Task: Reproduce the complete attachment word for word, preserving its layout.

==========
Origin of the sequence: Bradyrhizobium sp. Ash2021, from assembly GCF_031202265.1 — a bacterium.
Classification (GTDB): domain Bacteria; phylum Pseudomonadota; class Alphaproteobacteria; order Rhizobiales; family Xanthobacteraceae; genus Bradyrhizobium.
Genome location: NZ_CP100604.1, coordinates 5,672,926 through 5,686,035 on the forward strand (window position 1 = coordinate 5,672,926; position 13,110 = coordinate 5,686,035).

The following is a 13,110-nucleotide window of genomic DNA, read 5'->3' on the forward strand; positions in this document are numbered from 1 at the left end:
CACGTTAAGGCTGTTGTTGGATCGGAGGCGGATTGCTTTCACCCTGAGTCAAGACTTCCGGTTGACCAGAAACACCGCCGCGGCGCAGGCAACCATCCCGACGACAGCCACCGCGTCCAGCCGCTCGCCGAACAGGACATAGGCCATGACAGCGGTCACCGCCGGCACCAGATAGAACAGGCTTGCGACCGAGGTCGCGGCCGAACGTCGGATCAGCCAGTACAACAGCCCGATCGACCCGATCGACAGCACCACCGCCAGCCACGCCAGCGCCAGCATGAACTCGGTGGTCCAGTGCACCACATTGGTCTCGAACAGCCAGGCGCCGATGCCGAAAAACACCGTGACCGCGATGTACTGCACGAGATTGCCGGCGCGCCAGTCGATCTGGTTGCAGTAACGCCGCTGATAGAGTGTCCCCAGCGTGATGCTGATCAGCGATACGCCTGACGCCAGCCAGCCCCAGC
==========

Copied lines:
Origin of the sequence: Bradyrhizobium sp. Ash2021, from assembly GCF_031202265.1 — a bacterium.
Classification (GTDB): domain Bacteria; phylum Pseudomonadota; class Alphaproteobacteria; order Rhizobiales; family Xanthobacteraceae; genus Bradyrhizobium.
Genome location: NZ_CP100604.1, coordinates 5,672,926 through 5,686,035 on the forward strand (window position 1 = coordinate 5,672,926; position 13,110 = coordinate 5,686,035).

The following is a 13,110-nucleotide window of genomic DNA, read 5'->3' on the forward strand; positions in this document are numbered from 1 at the left end:
CACGTTAAGGCTGTTGTTGGATCGGAGGCGGATTGCTTTCACCCTGAGTCAAGACTTCCGGTTGACCAGAAACACCGCCGCGGCGCAGGCAACCATCCCGACGACAGCCACCGCGTCCAGCCGCTCGCCGAACAGGACATAGGCCATGACAGCGGTCACCGCCGGCACCAGATAGAACAGGCTTGCGACCGAGGTCGCGGCCGAACGTCGGATCAGCCAGTACAACAGCCCGATCGACCCGATCGACAGCACCACCGCCAGCCACGCCAGCGCCAGCATGAACTCGGTGGTCCAGTGCACCACATTGGTCTCGAACAGCCAGGCGCCGATGCCGAAAAACACCGTGACCGCGATGTACTGCACGAGATTGCCGGCGCGCCAGTCGATCTGGTTGCAGTAACGCCGCTGATAGAGTGTCCCCAGCGTGATGCTGATCAGCGATACGCCTGACGCCAGCCAGCCCCAGC